A 23-year-old man reported to a urologist due to a tumor of the left testis. Two months earlier he had noticed that the upper part of the testicle was characterized by increased density and irregular contours. The patient denied trauma to the scrotum; in addition, no symptoms which could suggest inflammation of the epididymis or the left testis were found. The man only reported a slight discomfort in this area.
Physical examination revealed a hard tumor not painful on palpation, 2 cm in diameter, with uneven contours, located in the upper pole of the left testis. No abnormalities were observed in the spermatic cords or the right epididymis and testis. Blood lactate dehydrogenase (LDH), alpha-fetoprotein (AFP) and human chorionic gonadotropin (beta-hCG) assays were recommended. No abnormalities were demonstrated in any of these tests.
An ultrasound scan of the scrotum was performed. An oval lesion 24 mm in diameter with slightly decreased echogenicity was visualized in the upper pole of the left testis (Fig. 1). No calcifications, fibrosis or foci of necrotic tissue were found in the area of the lesion. The left testis was surrounded by approximately 2 ml of clear fluid. The lesion seemed to infiltrate and cross the tunica albuginea next to the head of the epididymis (Fig. 2).
Ultrasound scan. 12 MHz linear probe. Left testis. A lesion with a slightly decreased echogenicity is visible in its upper pole
Ultrasound scan. 12 MHz linear probe. Irregular contours of the upper pole of the left testis which suggest infiltration of the tunica albuginea
The tumor was characterized by very rich vasculature and very distinct blood flow in color and power Doppler scans (Fig. 3 and 4). The arrangement of the vessels resembled that of a normal vasculature pattern of the testicular parenchyma. 3D ultrasound images were obtained using the free-hand technique and color Doppler option (Fig. 5) and a three-dimensional reconstruction of the suspected lesion vasculature was performed (Fig. 6). No other abnormalities were found in the ultrasound scan of the scrotum.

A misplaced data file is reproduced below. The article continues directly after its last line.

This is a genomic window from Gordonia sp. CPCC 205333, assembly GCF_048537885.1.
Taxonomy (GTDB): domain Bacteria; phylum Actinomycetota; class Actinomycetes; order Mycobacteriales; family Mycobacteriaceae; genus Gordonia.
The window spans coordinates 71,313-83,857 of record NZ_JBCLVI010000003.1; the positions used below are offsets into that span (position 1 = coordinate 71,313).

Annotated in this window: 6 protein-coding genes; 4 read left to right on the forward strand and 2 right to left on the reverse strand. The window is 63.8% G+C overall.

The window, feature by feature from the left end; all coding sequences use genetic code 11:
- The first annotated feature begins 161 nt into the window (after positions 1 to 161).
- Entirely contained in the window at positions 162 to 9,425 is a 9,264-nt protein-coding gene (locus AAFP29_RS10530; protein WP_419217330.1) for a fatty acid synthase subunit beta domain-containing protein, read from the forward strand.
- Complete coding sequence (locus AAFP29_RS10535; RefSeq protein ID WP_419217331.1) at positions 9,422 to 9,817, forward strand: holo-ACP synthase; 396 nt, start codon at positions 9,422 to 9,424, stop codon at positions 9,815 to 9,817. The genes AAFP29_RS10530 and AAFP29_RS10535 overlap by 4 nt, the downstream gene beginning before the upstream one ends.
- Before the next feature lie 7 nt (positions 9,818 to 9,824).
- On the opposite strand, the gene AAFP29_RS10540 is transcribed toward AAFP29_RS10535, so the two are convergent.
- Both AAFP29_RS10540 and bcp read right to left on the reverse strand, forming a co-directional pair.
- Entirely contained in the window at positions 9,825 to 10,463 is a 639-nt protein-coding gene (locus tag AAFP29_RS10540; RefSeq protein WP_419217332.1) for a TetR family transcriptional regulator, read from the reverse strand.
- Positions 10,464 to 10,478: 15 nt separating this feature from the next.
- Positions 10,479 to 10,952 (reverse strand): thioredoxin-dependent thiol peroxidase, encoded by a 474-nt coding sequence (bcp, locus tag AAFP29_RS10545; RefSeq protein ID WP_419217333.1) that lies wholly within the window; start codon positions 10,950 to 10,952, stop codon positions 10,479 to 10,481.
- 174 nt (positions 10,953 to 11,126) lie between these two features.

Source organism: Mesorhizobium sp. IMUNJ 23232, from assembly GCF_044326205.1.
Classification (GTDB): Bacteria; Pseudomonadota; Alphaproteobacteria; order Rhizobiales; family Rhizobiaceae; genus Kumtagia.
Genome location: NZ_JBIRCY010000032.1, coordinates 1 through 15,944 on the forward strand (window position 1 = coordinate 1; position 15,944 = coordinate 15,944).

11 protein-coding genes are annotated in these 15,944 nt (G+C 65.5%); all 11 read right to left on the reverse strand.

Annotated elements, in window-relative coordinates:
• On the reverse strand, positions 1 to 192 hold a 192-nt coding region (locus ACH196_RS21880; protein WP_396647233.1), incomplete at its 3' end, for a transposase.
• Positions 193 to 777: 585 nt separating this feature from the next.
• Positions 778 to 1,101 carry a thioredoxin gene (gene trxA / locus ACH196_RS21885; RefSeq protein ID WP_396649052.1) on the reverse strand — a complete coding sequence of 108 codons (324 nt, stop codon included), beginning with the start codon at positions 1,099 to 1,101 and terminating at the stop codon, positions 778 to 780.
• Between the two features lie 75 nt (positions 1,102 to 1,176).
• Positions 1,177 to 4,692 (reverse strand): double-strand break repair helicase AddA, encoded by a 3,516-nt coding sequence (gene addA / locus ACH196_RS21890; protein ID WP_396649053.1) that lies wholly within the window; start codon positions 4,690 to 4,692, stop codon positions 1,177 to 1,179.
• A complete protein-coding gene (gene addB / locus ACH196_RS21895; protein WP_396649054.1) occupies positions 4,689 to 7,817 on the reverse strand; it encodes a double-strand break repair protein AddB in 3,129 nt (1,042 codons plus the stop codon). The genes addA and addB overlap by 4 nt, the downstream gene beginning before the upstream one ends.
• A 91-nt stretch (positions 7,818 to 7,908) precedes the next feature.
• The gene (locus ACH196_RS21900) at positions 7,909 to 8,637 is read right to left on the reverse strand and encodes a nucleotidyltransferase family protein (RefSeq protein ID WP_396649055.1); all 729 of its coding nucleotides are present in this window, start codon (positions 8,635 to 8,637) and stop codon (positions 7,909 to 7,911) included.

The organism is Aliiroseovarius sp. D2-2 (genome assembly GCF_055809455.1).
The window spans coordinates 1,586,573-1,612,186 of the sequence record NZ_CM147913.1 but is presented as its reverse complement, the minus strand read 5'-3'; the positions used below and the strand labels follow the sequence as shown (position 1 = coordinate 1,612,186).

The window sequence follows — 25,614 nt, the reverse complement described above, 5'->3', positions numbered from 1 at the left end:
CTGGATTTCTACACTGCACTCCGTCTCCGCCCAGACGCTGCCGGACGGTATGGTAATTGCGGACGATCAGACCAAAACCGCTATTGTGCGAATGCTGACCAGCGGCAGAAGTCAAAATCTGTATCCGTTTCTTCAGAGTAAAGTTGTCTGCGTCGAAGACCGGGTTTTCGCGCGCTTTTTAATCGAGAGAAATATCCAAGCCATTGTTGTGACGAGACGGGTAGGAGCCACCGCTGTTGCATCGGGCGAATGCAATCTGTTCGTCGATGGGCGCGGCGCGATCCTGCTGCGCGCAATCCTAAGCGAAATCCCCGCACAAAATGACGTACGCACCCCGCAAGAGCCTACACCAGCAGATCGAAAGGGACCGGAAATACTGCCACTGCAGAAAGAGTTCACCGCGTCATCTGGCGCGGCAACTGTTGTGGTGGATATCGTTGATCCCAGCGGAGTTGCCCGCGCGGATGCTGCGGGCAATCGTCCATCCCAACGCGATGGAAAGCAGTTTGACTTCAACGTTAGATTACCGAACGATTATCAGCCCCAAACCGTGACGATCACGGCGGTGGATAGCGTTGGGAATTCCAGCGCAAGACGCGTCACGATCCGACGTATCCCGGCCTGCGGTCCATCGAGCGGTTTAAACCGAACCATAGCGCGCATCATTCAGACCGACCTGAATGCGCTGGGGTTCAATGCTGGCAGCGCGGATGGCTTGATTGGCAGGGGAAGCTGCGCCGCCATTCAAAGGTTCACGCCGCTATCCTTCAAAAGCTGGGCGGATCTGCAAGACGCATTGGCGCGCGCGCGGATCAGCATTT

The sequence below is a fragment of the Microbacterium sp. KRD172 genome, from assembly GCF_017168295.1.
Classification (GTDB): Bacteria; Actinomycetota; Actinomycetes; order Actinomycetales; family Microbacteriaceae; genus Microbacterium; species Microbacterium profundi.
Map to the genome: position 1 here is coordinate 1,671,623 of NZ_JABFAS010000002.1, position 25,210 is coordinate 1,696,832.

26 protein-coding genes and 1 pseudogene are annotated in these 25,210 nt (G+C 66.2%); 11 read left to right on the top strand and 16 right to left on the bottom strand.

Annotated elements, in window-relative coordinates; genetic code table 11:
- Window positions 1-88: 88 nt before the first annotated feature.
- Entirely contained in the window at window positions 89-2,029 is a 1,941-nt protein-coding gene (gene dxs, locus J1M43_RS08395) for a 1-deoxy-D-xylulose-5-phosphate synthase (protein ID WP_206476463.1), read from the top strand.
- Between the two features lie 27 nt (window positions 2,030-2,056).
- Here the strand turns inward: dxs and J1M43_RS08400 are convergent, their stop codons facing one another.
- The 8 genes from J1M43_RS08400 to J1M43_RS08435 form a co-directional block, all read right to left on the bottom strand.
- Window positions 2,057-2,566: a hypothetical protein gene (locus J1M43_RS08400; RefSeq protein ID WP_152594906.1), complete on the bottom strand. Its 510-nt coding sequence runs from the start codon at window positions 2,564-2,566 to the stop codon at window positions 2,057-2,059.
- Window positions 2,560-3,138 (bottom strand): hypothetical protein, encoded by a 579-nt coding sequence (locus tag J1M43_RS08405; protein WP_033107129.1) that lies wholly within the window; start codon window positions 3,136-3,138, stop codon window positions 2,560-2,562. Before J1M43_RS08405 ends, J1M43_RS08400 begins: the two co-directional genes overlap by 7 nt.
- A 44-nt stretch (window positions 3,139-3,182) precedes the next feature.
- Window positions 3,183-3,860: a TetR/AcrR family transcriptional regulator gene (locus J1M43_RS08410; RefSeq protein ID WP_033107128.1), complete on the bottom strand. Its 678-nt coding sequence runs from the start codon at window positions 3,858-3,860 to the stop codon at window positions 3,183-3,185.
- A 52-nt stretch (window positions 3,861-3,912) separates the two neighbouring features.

Ultrasound scan with color Doppler imaging. The vasculature of the upper pole of the left testis is distinctly larger than that of the remaining testicular tissue
Ultrasound scan with power Doppler imaging. The examination confirms a significantly larger blood flow in the upper pole of the testis in the area of the previously found lesion
3D ultrasound scan. Three-dimensional reconstruction of the left testis using color Doppler imaging
3D ultrasound scan. Three-dimensional reconstruction of the vasculature of the suspicious lesion located in the upper pole of the left testis allows for the determination of its precise topography
A decision was made to remove the left testis. A left inguinal incision was made to reach the spermatic cord and isolate the left testis together with the tunica vaginalis from the scrotum. The testis could be freely moved inside the tunica vaginalis. Macroscopically the upper pole of the testis was notable for its bluish color; it was hard on palpation with uneven surface focally (Fig. 7). Due to the suspected malignant tumor originating from the upper pole of the testis the organ was removed together with a portion of the spermatic cord.
Intraoperative image of the upper pole of the testis with an enhanced vascular pattern and bluish color. Two lesions resembling testicular appendages were found in the place where infiltration of the tunica albuginea had been suspected.
The post-operative period passed without complications. The patient was discharged in a good general condition on the third day after the procedure. No abnormalities in wound healing were observed during a follow-up visit.
The following was found in a histopathological examination: “Macroscopically: a testis of 5 × 2 × 2 cm with an epididymis of 3 × 1 × 1 cm together with a portion of the spermatic cord 5 cm in length. Two nodules 0.3 cm in diameter are present on the outer surface. A cross-section of the testis reveals a grayish tumor of 1.2 × 1 × 1.5 cm. The tumor extends as far as the outer surface of the testis”.
Full pathomorphological diagnosis: Haemangioma capillare multifocale testis. Fibrosis testis et atrophia epithelii spermatogenici tubulorum seminiferorum maioris gradus. Immunohistochemistry: CK MNF116 (−), FVIII (−), CD31 (+), CD34 (+), vimentin (+), mesothelial cells (−), calretinin (−), MIB-1 = 8.4% (Fig. 8).